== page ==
# (Excel examples for Beginners)

In this end-to-end excel example, you will learn – Excel formula for Beginners – How to SUMPRODUCT with IF in Excel.

# Excel formula for Beginners – How to SUMPRODUCT with IF in Excel

### Generic formula

=SUMPRODUCT(expression,range)

### Explanation

To filter results of SUMPRODUCT with specific criteria, you can apply simple logical expressions directly to arrays in the function, *instead of using the IF function*. In the example shown, the formulas in H5:H7 are:

=SUMPRODUCT(--(color="red"),quantity,price) =SUMPRODUCT(--(state="tx"),--(color="red"),quantity,price) =SUMPRODUCT(--(state="co"),--(color="blue"),quantity,price)

where the following named ranges are defined:

state=B5:B14 color=C5:C14 quantity=D5:D14 price=E5:E14

If you’d rather avoid named ranges, use the ranges above entered as absolute references. The logical expressions in H6 and H7 can be combined, as explained below.

### How this formula works

This example illustrates one of the key strengths of the SUMPRODUCT function – the ability to filter data with basic logical expressions instead of the IF function. Inside SUMPRODUCT, the first array is a logical expression to filter on the color “red”:

--(color="red")

This results in an array or TRUE FALSE values, which are coerced into ones and zeros with the double negative (–) operation. The result is this array:

{1;0;1;0;0;0;1;0;0;0}

Notice the array contains 10 values, one for each row. A one indicates a row where the color is “red” and a zero indicates a row with any other color.

Next, we have two more arrays: one for quantity and one for price. Together with this results from the first array, we have:

=SUMPRODUCT({1;0;1;0;0;0;1;0;0;0},quantity,price)

Expanding the arrays, we have:

=SUMPRODUCT({1;0;1;0;0;0;1;0;0;0},{10;6;14;9;11;10;8;9;11;10},{15;18;15;16;18;18;15;16;18;16})

SUMPRODUCT’s core behavior is to multiply, then sum arrays. Since we are working with three arrays, we can visualize the operation as shown in the table below, where the result column is the result of multiplying **array1** * **array2** * **array3**:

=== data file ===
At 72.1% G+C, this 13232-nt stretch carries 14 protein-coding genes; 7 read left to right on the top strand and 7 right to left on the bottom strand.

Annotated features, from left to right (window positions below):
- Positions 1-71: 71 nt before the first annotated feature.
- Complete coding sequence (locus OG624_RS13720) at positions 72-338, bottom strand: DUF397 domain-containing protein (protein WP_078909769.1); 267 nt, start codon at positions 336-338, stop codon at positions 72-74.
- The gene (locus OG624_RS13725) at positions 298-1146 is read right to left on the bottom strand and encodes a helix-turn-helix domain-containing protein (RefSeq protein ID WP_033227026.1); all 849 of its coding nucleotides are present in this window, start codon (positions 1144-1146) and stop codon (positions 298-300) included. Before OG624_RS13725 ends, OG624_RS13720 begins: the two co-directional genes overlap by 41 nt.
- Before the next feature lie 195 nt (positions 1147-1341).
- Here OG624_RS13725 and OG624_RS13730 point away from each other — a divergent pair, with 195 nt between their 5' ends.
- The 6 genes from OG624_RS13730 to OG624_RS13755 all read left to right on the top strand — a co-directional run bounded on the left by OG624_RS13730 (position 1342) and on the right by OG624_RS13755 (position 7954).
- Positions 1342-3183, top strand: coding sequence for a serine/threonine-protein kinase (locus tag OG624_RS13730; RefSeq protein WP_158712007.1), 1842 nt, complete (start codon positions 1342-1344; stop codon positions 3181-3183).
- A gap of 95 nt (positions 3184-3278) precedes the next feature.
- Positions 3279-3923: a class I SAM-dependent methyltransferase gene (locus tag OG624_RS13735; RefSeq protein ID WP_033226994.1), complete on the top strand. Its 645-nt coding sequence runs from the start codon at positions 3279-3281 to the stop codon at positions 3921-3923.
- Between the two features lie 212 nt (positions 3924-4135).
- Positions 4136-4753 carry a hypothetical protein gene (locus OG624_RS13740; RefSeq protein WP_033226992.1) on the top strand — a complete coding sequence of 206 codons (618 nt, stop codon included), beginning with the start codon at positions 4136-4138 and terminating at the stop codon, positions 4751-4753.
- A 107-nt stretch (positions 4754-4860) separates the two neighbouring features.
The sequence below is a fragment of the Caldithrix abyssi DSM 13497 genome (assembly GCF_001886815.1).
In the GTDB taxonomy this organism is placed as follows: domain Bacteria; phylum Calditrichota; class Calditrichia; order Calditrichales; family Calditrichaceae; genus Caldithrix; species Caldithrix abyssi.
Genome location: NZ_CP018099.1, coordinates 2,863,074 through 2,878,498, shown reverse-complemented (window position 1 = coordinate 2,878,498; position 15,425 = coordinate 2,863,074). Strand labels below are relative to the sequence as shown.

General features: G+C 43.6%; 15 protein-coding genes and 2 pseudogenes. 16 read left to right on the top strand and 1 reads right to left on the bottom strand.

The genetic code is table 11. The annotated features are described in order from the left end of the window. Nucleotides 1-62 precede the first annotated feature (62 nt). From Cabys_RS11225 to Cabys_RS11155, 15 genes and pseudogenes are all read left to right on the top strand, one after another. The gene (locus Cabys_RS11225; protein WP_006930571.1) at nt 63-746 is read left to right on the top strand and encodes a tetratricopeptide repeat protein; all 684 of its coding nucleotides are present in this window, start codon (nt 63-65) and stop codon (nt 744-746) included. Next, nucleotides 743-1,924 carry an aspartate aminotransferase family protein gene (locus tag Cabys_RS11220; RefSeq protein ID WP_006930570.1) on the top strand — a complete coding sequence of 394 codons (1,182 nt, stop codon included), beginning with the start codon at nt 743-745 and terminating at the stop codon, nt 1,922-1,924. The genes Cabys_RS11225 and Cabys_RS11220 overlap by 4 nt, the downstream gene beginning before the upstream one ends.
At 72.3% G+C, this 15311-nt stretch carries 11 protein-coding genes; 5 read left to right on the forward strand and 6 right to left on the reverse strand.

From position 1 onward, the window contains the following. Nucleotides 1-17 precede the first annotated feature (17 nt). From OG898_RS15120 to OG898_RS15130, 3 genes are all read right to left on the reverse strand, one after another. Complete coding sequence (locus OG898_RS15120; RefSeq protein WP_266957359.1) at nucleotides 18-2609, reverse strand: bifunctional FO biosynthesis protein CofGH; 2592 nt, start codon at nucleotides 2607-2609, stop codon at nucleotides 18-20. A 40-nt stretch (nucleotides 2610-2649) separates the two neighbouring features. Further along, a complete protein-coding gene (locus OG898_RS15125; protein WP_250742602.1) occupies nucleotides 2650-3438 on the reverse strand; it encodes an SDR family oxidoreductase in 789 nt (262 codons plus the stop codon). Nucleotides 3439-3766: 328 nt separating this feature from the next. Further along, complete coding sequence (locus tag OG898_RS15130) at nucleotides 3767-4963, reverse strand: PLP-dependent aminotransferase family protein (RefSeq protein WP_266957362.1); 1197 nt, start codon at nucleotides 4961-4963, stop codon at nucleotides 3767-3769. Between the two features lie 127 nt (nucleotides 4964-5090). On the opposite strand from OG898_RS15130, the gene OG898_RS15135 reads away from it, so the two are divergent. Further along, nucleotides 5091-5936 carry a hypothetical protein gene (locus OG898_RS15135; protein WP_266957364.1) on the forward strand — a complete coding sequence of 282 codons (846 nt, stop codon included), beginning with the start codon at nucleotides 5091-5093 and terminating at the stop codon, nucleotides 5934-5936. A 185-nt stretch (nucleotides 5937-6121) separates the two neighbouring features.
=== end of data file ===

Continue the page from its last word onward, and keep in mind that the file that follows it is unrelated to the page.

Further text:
array1 | array2 | array3 | result |
---|---|---|---|

1 | 10 | 15 | 150 |

0 | 6 | 18 | 0 |

1 | 14 | 15 | 210 |

0 | 9 | 16 | 0 |

0 | 11 | 18 | 0 |

0 | 10 | 18 | 0 |

1 | 8 | 15 | 120 |

0 | 9 | 16 | 0 |

0 | 11 | 18 | 0 |

0 | 10 | 16 | 0 |

Notice **array1** works as a filter – zero values here “zero out” values in rows where the color is not “red”. Putting the results back into SUMPRODUCT, we have:

=SUMPRODUCT({150;0;210;0;0;0;120;0;0;0})

Which returns a final result of 480.

### Adding additional criteria

You can extend criteria by adding another logical expression. For example, to find total sales where the color is “Red” and the state is “TX”, H6 contains:

=SUMPRODUCT(--(state="tx"),--(color="red"),quantity,price)

*Note: SUMPRODUCT is not case-sensitive.*

### Simplifying with a single array

Excel pros will often simplify the syntax inside SUMPRODUCT a bit by multiplying arrays directly inside **array1** like this:

=SUMPRODUCT((state="tx")*(color="red")*quantity*price)

This works because the math operation (multiplication) automatically coerces the TRUE and FALSE values from the first two expressions into ones and zeros.

Disclaimer: The information and code presented within this recipe/tutorial is only for educational and coaching purposes for beginners and developers. Anyone can practice and apply the recipe/tutorial presented here, but the reader is taking full responsibility for his/her actions. The author (content curator) of this recipe (code / program) has made every effort to ensure the accuracy of the information was correct at time of publication. The author (content curator) does not assume and hereby disclaims any liability to any party for any loss, damage, or disruption caused by errors or omissions, whether such errors or omissions result from accident, negligence, or any other cause.The information presented here could also be found in public knowledge domains.

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